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There is more than one hero in To Kill a Mockingbird, but Boo Radley is a special kind of hero.
Boo Radley is interesting to discuss as a hero because in the beginning of the book he is a villain, in the legendary sense.
The children are fascinated with Boo Radley. He never comes out, and he has an interesting story of madness and violence, but also with an undertone of sadness.
The Radley Place was inhabited by an unknown entity the mere description of whom was enough to make us behave for days on end… (ch 1)
The children have detailed fantasies about Boo Radley. They imagine him as violent, eating animals raw and with jagged scars. They also act out the details of his life, first as part of the fantasy, and then with truthful elements stitched together from neighborhood gossip.
The children desperately want to make Boo come out. They even try to convince him that they are his friends. Slowly, their overtures get results. It is soon clear that Boo is watching them—and watching over them—from the safety of his house.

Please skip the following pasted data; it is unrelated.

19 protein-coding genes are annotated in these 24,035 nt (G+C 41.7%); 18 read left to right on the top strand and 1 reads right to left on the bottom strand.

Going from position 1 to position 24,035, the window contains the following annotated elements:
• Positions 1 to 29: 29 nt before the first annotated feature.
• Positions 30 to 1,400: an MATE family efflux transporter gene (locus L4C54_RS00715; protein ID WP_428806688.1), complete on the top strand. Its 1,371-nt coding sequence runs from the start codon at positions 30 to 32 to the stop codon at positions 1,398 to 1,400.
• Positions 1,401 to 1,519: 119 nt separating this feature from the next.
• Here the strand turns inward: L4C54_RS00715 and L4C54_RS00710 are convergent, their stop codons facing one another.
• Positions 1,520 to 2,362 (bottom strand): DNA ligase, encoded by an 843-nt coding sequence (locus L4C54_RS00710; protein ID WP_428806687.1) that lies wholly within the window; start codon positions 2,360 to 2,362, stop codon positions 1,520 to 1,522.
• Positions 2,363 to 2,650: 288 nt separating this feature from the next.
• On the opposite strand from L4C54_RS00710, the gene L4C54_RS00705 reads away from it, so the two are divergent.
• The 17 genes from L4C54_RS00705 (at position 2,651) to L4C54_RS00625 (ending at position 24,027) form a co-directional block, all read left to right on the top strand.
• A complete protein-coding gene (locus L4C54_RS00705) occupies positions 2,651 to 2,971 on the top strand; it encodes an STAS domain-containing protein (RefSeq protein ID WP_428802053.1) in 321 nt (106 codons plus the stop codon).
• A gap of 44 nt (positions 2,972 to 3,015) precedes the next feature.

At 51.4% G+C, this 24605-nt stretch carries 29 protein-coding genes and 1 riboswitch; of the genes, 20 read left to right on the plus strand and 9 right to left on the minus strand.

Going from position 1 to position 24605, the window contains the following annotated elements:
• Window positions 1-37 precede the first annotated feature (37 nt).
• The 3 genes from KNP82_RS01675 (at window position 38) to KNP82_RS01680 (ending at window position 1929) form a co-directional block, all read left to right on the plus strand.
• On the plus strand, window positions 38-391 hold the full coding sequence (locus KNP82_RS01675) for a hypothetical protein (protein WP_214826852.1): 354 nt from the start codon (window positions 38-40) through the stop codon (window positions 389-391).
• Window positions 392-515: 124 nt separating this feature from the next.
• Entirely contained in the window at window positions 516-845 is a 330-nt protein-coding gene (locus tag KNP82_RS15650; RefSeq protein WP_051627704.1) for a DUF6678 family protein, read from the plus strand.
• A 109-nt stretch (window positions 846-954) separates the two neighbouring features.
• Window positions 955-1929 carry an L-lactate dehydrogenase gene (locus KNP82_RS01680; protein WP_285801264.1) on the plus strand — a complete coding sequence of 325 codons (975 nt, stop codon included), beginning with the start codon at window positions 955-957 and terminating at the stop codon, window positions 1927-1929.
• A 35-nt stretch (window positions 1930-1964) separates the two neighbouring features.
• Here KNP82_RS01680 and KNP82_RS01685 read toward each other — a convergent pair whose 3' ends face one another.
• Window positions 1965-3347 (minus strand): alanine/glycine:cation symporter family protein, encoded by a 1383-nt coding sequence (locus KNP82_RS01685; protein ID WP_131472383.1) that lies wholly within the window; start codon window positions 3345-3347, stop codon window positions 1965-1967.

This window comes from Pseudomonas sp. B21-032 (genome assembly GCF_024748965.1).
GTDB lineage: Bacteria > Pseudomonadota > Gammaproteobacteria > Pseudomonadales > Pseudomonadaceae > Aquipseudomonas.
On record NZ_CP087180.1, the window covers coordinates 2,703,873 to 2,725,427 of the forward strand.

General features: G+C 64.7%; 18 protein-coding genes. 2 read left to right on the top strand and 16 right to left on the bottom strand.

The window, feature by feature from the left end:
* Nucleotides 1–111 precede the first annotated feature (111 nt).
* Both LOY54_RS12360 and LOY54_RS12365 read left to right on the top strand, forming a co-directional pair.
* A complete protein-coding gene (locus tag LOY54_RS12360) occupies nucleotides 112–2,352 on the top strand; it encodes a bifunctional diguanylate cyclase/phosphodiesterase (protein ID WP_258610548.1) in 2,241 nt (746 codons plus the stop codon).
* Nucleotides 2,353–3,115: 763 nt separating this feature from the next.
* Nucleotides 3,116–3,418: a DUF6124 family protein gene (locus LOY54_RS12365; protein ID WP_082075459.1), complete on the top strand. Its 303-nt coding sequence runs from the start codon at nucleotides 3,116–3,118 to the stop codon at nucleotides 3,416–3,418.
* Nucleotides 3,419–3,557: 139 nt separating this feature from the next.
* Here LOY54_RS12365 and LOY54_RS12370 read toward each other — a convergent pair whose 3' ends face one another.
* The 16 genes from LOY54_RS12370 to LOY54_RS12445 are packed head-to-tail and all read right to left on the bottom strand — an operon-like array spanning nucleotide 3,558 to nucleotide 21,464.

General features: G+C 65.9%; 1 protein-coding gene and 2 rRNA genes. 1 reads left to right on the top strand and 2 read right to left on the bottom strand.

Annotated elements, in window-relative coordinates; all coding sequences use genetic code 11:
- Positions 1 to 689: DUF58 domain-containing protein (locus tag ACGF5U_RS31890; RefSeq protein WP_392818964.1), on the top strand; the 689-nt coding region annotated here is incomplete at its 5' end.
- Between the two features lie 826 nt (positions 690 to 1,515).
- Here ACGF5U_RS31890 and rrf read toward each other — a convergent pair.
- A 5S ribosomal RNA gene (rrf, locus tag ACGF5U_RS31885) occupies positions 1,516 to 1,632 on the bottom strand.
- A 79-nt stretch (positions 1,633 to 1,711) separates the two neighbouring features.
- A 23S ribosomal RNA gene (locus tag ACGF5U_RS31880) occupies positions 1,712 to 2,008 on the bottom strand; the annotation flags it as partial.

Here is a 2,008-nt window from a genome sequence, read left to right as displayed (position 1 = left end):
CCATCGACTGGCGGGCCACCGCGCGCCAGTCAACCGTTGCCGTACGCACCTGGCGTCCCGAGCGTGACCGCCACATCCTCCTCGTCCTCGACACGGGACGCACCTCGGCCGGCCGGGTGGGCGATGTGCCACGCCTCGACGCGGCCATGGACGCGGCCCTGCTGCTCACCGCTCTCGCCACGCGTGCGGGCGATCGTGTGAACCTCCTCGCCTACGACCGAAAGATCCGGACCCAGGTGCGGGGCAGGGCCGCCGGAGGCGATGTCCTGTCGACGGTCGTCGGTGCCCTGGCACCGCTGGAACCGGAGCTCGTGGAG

Boo begins by leaving presents for the kids, and intervening in their safety in small ways. He puts a blanket over Scout’s shoulders as she watches the fire, and he saves Jem from punishment by mending and returning his pants. The children begin to see him as a friend, and are saddened when he no longer leaves them gifts.
Boo also sees when Bob Ewell follows the children and tries to attack them with a knife. He intervenes, saving the children and fatally stabbing their attacker. Heck Tate and Atticus agree to keep this a secret, because Boo’s heroism would bring him fame he would not be able to handle.
Atticus is fully aware of what a hero Boo is. Before Boo returns home, he tells him so.
"Thank you for my children, Arthur," he said. (ch 31)
Not all heroes are outgoing. Some stay quietly in the shadows and behind the scenes.
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